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Do people choose to commit crime or are they propelled in to criminal activity?'

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Ben Jones Monday 12th January 2004 Theory, Crime and Criminal Justice 'Do people choose to commit crime or are they propelled in to criminal activity?' Until the 1970's, historians discussing the developments in the area of crime control institutions in Britain tended to take a perspective formulated in the Whigs notion of progress and drawing on the positivist approach to crime and criminals. Crime tended to be seen as an absolute: it was largely understood in terms of theft and, to a lesser extent, violence; it was something perpetrated by 'criminals' on the law-abiding majority of the population. Improvements in the control mechanisms had been brought about by progressive humanitarianism and the sensible, rational responses of reformers to abuses and inefficiencies. Since the 1970's these perspective and interpretations have been subjected to critical examination by a new generation of social historians. These historians began to work on court records in the hopes of penetrating the lives of the poor and socially disadvantaged; they have tended to concentrate on periods of social and economic upheaval such as the late sixteenth century and early seventeenth century, or the years of industrialization and urbanization in the late eighteenth and early nineteenth centuries. The initial focus was on property of crime, seen by some as a kind of 'protest' offence by the poor during periods of economic upheaval and privation. More recently, partly as a result of social historians growing interests in gender issues, the focus has shifted towards violent offences, with important research addressing domestic violence and child abuse1. ...read more.


Here a deformed servant's morality is as offensive as his appearance. Even in present day situations, although it may be perceived as sexist, a beautiful woman is not expected to commit crime, it shows physical features and behaviour has a less than scientific connection. Positivist during this period neglected the idea that social factors external to the individual play a part in criminal behaviour. Positivist thinking became popular through the work of Caesar Lombroso who is often associated with Modern Day Criminology. Lombroso was very scientific and disciplined and described himself as a slave to facts. Between the time Beccaria (classical school) graduation and Lombroso's from the University of Pavia, secular, rational and scientific thinking and experimentation became more acceptable to analyse reality, instead of more spiritualist ways of thinking. With Lombroso's degree in medicine he worked as a medical officer in the army. During this time, 1859 - 63, Lombroso held that criminals had a peculiar physical type, distinctly different from non-criminals and from this he derived that criminals had not evolved as quickly. Though this thinking Lombroso developed four categories: 1. Born Criminals - atavistic characteristics. 2. Insane Criminals - idiots, imbeciles, paranoiacs, epileptics and alcoholics. 3. Criminaloids - opportunistic criminals, and 4. Criminals of Passion - where a crime is committed through love, hate or any emotion, Yet his studies concluded that physical features could define criminals. After further scientific study these theories were dismissed. ...read more.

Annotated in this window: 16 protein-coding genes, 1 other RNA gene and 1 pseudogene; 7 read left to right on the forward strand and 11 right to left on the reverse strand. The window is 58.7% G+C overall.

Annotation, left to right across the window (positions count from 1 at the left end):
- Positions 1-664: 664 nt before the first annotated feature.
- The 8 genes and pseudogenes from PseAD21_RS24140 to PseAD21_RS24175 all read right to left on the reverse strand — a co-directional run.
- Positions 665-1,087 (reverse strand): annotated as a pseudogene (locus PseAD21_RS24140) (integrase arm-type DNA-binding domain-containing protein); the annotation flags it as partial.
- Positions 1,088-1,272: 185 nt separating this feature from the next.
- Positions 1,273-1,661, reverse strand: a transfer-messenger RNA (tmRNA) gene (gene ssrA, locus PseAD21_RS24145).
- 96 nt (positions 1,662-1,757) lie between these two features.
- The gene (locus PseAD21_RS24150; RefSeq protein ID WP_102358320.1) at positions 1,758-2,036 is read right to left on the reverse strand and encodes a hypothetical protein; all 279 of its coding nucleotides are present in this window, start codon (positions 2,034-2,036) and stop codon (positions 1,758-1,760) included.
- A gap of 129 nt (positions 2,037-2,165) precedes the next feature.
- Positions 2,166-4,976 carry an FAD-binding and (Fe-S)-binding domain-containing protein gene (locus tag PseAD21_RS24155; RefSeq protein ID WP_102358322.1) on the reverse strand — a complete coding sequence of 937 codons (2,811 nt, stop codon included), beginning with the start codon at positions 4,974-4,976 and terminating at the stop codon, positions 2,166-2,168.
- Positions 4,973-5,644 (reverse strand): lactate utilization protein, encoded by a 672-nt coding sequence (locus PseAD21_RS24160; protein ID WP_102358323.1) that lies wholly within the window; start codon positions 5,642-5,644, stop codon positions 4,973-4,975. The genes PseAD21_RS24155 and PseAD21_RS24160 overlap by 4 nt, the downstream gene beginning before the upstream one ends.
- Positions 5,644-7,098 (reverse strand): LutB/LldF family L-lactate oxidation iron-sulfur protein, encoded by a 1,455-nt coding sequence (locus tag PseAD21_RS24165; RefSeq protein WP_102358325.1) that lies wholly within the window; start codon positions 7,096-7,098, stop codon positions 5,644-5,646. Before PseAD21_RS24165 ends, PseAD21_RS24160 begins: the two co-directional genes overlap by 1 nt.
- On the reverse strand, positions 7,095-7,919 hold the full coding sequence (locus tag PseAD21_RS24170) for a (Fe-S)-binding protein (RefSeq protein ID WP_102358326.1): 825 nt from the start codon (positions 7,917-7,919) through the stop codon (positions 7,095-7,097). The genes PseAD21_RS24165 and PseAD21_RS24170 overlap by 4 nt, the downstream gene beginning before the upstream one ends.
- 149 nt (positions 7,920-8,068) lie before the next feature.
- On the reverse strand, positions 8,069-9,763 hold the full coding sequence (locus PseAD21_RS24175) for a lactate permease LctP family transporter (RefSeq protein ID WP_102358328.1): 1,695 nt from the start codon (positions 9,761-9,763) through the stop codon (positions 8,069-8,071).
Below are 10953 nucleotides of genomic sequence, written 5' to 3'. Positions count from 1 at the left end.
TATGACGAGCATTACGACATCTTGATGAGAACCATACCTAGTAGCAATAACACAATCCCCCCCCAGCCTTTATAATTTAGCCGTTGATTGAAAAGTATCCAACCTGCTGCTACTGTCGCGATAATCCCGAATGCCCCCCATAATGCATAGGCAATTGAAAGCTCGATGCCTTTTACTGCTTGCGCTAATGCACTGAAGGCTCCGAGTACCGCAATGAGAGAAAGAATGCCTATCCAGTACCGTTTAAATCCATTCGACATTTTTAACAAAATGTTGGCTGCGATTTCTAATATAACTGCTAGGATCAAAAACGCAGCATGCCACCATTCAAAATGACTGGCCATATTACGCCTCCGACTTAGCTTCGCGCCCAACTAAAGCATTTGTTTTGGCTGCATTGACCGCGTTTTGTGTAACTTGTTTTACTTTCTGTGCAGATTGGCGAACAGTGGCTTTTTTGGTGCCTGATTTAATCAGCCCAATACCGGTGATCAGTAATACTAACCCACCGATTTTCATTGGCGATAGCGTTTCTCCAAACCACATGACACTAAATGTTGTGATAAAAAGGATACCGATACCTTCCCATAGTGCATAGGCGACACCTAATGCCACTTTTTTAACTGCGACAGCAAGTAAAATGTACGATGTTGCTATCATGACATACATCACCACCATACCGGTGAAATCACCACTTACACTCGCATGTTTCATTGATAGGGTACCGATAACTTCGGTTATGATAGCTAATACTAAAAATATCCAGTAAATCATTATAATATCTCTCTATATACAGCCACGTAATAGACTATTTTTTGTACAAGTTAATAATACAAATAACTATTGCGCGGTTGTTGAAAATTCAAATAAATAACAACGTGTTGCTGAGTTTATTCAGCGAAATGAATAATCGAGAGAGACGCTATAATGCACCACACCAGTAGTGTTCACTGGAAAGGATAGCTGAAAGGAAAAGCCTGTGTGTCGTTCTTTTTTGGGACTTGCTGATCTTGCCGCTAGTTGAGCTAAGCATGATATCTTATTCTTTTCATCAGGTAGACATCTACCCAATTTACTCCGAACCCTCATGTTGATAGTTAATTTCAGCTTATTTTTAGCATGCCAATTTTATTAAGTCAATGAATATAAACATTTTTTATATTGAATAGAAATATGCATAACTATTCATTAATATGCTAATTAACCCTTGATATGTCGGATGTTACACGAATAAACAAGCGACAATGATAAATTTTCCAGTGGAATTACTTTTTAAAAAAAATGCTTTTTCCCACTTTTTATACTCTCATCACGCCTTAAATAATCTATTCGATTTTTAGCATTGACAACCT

I conclude from my studies that criminals do have a choice before they commit a criminal act, yet the decision made is based on years of learning and evolving to the environment around the person. Therefore when children are brought up in the slums of their society, broken homes (single parent families), poor education and abusive parents there is a greater likelihood that the child may participate in criminal activity later on in life. Whereas children who are brought up in wealthy families, tend to receive better education and generally better standards of living, and in turn will usually not resort to criminal activity. There are many criticisms that can be made with the theories. Many of them are said to reduce or even deny the role of free will and choice in guiding human action. Crime is generally over predicted, in that only a relatively small number of people who are exposed to criminogenic influences or pressures go on to become persistent offenders. The question then arises as to whether a theory is shown not to have general applicability is automatically invalid. In fact given the wide range of behaviour that is considered anti-social or criminal, it is hardly surprising that the search for the overall answer to whether an individual chooses to commit a crime or are they propelled in to criminal activity is proving elusive. It is important to bear in mind that these theories are not useless because they are not all embracing when considering the diversity of crime. They explore avenues that are interesting for discussion and provide a fascinating insight in to reasons behind criminal activity. ...read more.

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